CRB is a repository of all the creative things that float through my mind about the RPG Pathfinder. Two major features are random character generation and building characters based on the god they worship. Anything that seems like it adds to the creative aspects of the game will pop up from time to time, including location descriptions, adventure ideas and even short stories. CRB won't just be my own creativity, it will open the floor to anyone who has an idea sparked by what I present to you.

Wednesday, January 11, 2017

To Kill or Not to Kill That Is the Question

Illustration by Luis Perez
Many, not all obviously, but many RPGs have strings of encounters where players are confronted with situations where they end up killing a large number of creatures. Now we all know about murderhobos who will just wander from town to town, but even with players who don’t seem like wanton killers, taking a life appears to comes to them with ease. I find this an odd conundrum, especially in games with a morality system; whether it be palladium, pathfinder/D&D, white wolf, or any other game with a system that dictates morals. How do supposedly good creatures reconcile the fact they are effectively mass murderers?

Now there are some obvious situations where killing a thing is better for the world as a whole. Most undead are abominations to the world that have already stepped outside the bounds of the circle of life. There are other mindless creatures that, although not evil, are pure killing machines and destroying them may be the only way to save dozens of innocents. Demons, devils, and other assorted evils that are basically made up of nothing but the pure essence of evil. In some cases like undead it’s like putting down a rabid dog. In the case of outsiders you are banishing what is truly evil. So what about everything in between?

What does it take to decide to take another being’s life? How long does one contemplate before killing another living creature? These are difficult questions. Having been in more than my fair share of fights in my lifetime I understand that real combat is quick, dirty, and often kill or be killed. One doesn’t have time to think about the motives of the other person when they’re throwing a punch at your face. But still if you have the opportunity – the obvious upper hand, or a retreating foe – do you consider not killing the enemies in question.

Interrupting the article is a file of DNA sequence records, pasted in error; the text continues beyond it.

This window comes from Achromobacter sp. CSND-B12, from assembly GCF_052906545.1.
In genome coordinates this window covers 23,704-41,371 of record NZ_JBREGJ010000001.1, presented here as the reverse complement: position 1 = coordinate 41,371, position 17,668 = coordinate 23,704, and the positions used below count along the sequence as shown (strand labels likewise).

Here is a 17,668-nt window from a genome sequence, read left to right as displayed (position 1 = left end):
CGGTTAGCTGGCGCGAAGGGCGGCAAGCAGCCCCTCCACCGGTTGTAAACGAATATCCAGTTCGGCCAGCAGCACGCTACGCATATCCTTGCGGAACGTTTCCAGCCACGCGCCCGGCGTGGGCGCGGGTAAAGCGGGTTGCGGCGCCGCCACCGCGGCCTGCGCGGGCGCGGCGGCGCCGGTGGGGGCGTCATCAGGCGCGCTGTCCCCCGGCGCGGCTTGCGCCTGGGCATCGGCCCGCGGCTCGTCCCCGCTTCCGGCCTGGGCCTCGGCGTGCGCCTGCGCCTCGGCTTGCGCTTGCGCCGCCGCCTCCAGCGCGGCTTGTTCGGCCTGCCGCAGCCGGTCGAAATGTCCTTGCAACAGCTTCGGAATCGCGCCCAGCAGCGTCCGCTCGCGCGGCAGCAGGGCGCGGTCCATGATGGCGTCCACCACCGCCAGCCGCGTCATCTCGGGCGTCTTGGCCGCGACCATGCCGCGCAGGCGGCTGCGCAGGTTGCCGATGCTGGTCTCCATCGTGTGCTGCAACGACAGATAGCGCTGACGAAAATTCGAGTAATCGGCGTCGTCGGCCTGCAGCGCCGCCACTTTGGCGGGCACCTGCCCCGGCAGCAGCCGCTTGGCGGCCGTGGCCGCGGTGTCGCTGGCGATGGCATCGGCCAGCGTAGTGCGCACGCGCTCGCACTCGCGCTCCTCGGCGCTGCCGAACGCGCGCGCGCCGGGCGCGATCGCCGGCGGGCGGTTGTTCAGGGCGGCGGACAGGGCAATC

Now I get the assumption is that the creatures you’re facing are for the most part evil, but does just being evil mean you should be murdered? Good characters especially, I think should face this moral debate when there is the option to take their foe alive and they choose not to.  I’ve lucked out with my current group of players. They are all playing good characters and from the beginning they’ve decided unless forced to they will try not to kill any non-undead, non-evil outside creatures. They will go so far as to take the penalty for a non-lethal finishing blow. The cleric uses admonishing ray – a non-lethal bolt of force damage – and a merciful metamagic rod quite often.

There are some issues with taking prisoners, of course. What do you do with them? You’re in the middle of a dungeon or on the road somewhere and turning back to take them in could jeopardize the quest. I think these are hard choices that make things interesting. Doing the right thing isn’t always the easy thing or the quick thing. Choosing expediency because it helps you isn’t exactly what I would call being good.

Although in Pathfinder’s setting there are two minor deities, one who has vengeance and one who has executions in their portfolio. I’ve never seen these things as being good, particularly revenge which is an utterly selfish act. But then I think about how hard the decision must be for these good characters who are tasked with taking these acts upon themselves so others do not have to.

I don’t think there’s any one answer to the question of when is it right to kill. Your morality and my morality might be vastly different. Our lines in the sand could be inches or miles apart. And although this particular article doesn’t have any definitive answers I hope it provokes thought amongst you and your players. For me I favor killing to happen less frequently than it does in many games, and I would hope my good guy characters think twice before taking a life.

How often do your players kill? How about just sentient creatures? Do  your players take prisoners often? Do they see themselves as the law in uncivilized countryside? To you see a difference in how often good guy characters and bad guy characters take to killing?

With every death comes a new appreciation of life. Hopefully with every article comes a new appreciation of the depth of the gaming experience. If the CRB has helped you in your gaming life please consider donating to my Patreon. Doing so helps me keep the lights on while I produce the content you enjoy. You should also come join the fun in the CRB online community. We are on Facebook, Google+, Tumblr, and Twitter. Come by make a comment, drop me a line, my inbox is always open on all platforms.

The opening illustration was created by the fine artist Luis Perez. You can find him on TwitterTumblr, and on Instagram at luisperezart.


  1. Great thought fodder. I agree that "being evil" is insufficient excuse to be killed. Look at Lord Vetinari from the _Discworld_ novels. The iconic definition of "lawful evil," and yet every same creature agrees Anhk-Morpork would be in serious dire straights if he was dead.

    Conversely, Commander Vines is practically the definition of "Lawful Good," and yet he sometimes uses dirty tricks when it serves the greater good, and has committed premeditated murder on at least one occasion (although he did try to warn the evil bastard werewolf who had just chased him across the countryside about it).

    1. I'll take any Discworld reference on my posts any day of the week.